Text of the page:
I am in love with my new pyjama bottoms. They are mustard coloured with two white stripes down the leg and covered with micro fleece inside. They are $15 of love. They are manufactured love that wrap around my legs and silently tell me, "I've got your back. I'm here to make you comfortable." I would wear them everywhere if it wouldn't be gross to never change my clothes.
I love my pants.
Last night, I wore them to bed and woke up several times due to nightmares. Each time, I felt that soft fabric around my legs and remembered that they are mustard yellow (have I mentioned that they're mustard yellow?) and I immediately felt a sense of peace. As if the nightmares were mere gnats buzzing around my head for a moment but my pyjama bottoms were the real deal, the meat and bones, the thing that mattered as opposed to the inconsequential.
I woke up so happy this morning in my mustard yellow pants and spent several minutes making plans that involved my pants. Lounging about in them all day. Going back to the store to purchase three more pairs of mustard yellow sweats. Baking in my yellow pants. Going food shopping in my yellow pants (pyjama bottoms to the local Giant? Well, if it makes me happy).
Which is why I thought when I sat down to read Nina Garcia's fashion book, The Little Black Book of Style, that the words would probably be lost on someone like me. I am a creature of jeans and cargo pants. I don't always match. I've never worn a belt. Sometimes Josh needs to remind me why flip flops don't belong with a formal dress.
And then I read the author's note: "this is not a book of rules. It is a book on style. I am not going to tell you when to wear white pants or when not to wear sandals. Instead, I am going to help you build your style confidence." This book will "decide what image you want to convey to the world."
The image of me in mustard yellow sweatpants.
I liked this book a lot because the message was to be yourself and not wish you were someone else. I will never be taller, have smaller boobs, or a flatter stomach barring surgery, surgery, and a little more surgery. But I can learn to work my assets and not be stressed with what I don't have. And I can ignore that little mention on page 5 that "sweatsuits just won't do" (have you seen my mustard yellow pants, Nina Garcia?).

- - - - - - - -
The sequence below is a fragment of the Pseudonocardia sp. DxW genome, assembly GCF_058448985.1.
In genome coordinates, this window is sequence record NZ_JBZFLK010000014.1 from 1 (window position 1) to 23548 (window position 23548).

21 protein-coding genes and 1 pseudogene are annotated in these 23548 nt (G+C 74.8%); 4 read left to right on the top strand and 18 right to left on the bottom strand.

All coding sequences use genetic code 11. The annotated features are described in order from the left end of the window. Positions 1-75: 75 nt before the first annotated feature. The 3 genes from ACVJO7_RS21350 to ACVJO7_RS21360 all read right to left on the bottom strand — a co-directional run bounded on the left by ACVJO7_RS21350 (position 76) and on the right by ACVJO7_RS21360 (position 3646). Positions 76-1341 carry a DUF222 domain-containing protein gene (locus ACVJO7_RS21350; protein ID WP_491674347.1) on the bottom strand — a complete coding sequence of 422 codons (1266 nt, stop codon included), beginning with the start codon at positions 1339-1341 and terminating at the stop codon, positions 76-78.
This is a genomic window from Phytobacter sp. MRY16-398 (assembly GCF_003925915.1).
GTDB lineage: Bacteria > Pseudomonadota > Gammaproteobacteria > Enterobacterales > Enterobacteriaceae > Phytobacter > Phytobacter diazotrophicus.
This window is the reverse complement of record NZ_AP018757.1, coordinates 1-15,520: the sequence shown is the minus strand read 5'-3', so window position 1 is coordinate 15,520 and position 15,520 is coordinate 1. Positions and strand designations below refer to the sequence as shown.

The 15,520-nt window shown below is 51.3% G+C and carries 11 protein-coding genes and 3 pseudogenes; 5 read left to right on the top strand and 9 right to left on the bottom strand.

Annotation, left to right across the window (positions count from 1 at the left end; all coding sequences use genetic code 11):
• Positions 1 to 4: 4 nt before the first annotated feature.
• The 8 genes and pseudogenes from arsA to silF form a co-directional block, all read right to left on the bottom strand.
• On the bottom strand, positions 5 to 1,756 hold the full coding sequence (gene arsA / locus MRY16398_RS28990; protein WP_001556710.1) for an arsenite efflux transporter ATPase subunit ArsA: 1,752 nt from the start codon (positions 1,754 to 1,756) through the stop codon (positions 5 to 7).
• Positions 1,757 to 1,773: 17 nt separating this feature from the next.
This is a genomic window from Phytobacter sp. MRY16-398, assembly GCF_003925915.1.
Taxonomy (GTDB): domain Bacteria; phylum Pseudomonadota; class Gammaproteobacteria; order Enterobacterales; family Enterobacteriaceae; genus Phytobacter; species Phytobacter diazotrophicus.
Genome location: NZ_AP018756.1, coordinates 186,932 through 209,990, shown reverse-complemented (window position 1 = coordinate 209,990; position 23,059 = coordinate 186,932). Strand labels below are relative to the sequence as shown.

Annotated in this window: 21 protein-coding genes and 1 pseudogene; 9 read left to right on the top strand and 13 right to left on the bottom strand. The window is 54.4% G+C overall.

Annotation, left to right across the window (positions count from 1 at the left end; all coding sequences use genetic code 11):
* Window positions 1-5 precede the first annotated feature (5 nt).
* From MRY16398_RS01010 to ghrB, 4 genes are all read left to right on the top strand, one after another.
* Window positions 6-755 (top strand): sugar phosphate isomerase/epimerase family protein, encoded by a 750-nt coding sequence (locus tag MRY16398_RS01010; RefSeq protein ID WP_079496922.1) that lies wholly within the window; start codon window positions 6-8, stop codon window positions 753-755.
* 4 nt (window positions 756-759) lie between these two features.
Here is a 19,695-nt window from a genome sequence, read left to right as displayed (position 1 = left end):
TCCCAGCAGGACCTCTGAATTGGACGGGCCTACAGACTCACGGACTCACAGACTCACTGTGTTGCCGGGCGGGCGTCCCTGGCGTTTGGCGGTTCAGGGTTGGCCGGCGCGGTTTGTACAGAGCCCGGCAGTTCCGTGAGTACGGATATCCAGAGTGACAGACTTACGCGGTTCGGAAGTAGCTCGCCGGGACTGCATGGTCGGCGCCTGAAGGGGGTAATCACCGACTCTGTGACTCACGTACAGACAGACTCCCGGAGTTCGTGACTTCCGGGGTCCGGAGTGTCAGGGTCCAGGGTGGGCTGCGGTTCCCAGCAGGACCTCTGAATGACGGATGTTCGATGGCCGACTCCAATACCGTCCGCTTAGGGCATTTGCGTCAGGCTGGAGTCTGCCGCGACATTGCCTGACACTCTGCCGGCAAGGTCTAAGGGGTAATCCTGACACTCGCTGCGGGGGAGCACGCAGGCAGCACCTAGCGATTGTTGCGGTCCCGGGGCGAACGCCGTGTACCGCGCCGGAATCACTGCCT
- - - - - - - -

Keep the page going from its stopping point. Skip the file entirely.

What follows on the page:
I like her sensible advice: edit your wardrobe to remove anything you're not wearing (we've been talking about doing this for a while) or doesn't look good on you. She provides a list of must-haves in the sense that they are the bones to build a fashion style (basic black dress or jeans). How to "buy with drama" which creates a space for my love affair with orange. And a fantastic motto: "fashion is expensive. Style is not."
She provides places to look for style ideas including movies, music, and cultures. How to dress in certain situations (first date vs. meeting future inlaws for the first time). I really enjoyed the interviews with different designers--how they came up with famous ideas like the wrap dress (Von Furstenberg) or how to buy panties (Elle Macpherson) or ideas for brides (Vera Wang). But my favourite part of the book came at the end when she went through the characteristics of each era and all I could think of was "future Halloween costumes." And then there was this internal pause. Where is the girl who used to wear saris for fun? The one who owned the perfect pair of black swingy pants? The one who dressed for style and not just for colour?
I don't know...I'm thinking of adding a new goal for the winter. A Happiness Challenge for myself where I choose one day a week to put on something fantastic. A break from the jeans and cargo pants and mustard-coloured sweat pants.
Even the most intense love affairs need an inch of breathing space in order to fan the fire. Maybe a day away from my yellow pants is just the thing I need in order to keep the love affair hot and heavy through the winter.